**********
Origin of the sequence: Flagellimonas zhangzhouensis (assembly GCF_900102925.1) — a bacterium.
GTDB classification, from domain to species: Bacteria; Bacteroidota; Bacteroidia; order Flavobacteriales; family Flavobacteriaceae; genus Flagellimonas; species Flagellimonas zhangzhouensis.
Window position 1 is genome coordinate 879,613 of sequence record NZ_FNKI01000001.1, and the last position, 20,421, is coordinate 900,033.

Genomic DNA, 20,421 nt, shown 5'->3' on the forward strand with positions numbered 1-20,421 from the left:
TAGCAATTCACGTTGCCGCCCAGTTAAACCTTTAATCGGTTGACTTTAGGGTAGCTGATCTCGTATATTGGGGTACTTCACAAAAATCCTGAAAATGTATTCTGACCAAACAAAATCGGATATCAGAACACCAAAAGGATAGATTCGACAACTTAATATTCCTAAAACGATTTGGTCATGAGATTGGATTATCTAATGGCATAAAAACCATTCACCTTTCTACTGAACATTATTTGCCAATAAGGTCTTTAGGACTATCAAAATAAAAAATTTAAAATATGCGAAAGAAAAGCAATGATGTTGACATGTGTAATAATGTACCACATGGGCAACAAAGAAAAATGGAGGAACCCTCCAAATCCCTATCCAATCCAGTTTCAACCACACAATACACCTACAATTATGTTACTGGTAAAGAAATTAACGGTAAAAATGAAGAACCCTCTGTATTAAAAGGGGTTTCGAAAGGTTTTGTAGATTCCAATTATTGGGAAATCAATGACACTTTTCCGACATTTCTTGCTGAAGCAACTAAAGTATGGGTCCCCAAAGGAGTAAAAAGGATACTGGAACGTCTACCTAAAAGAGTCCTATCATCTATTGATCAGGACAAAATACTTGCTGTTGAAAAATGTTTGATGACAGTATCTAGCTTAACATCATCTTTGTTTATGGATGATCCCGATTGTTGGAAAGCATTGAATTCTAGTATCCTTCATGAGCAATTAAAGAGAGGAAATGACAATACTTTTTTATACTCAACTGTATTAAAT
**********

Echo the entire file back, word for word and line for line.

Origin of the sequence: Flagellimonas zhangzhouensis (assembly GCF_900102925.1) — a bacterium.
GTDB classification, from domain to species: Bacteria; Bacteroidota; Bacteroidia; order Flavobacteriales; family Flavobacteriaceae; genus Flagellimonas; species Flagellimonas zhangzhouensis.
Window position 1 is genome coordinate 879,613 of sequence record NZ_FNKI01000001.1, and the last position, 20,421, is coordinate 900,033.

Genomic DNA, 20,421 nt, shown 5'->3' on the forward strand with positions numbered 1-20,421 from the left:
TAGCAATTCACGTTGCCGCCCAGTTAAACCTTTAATCGGTTGACTTTAGGGTAGCTGATCTCGTATATTGGGGTACTTCACAAAAATCCTGAAAATGTATTCTGACCAAACAAAATCGGATATCAGAACACCAAAAGGATAGATTCGACAACTTAATATTCCTAAAACGATTTGGTCATGAGATTGGATTATCTAATGGCATAAAAACCATTCACCTTTCTACTGAACATTATTTGCCAATAAGGTCTTTAGGACTATCAAAATAAAAAATTTAAAATATGCGAAAGAAAAGCAATGATGTTGACATGTGTAATAATGTACCACATGGGCAACAAAGAAAAATGGAGGAACCCTCCAAATCCCTATCCAATCCAGTTTCAACCACACAATACACCTACAATTATGTTACTGGTAAAGAAATTAACGGTAAAAATGAAGAACCCTCTGTATTAAAAGGGGTTTCGAAAGGTTTTGTAGATTCCAATTATTGGGAAATCAATGACACTTTTCCGACATTTCTTGCTGAAGCAACTAAAGTATGGGTCCCCAAAGGAGTAAAAAGGATACTGGAACGTCTACCTAAAAGAGTCCTATCATCTATTGATCAGGACAAAATACTTGCTGTTGAAAAATGTTTGATGACAGTATCTAGCTTAACATCATCTTTGTTTATGGATGATCCCGATTGTTGGAAAGCATTGAATTCTAGTATCCTTCATGAGCAATTAAAGAGAGGAAATGACAATACTTTTTTATACTCAACTGTATTAAAT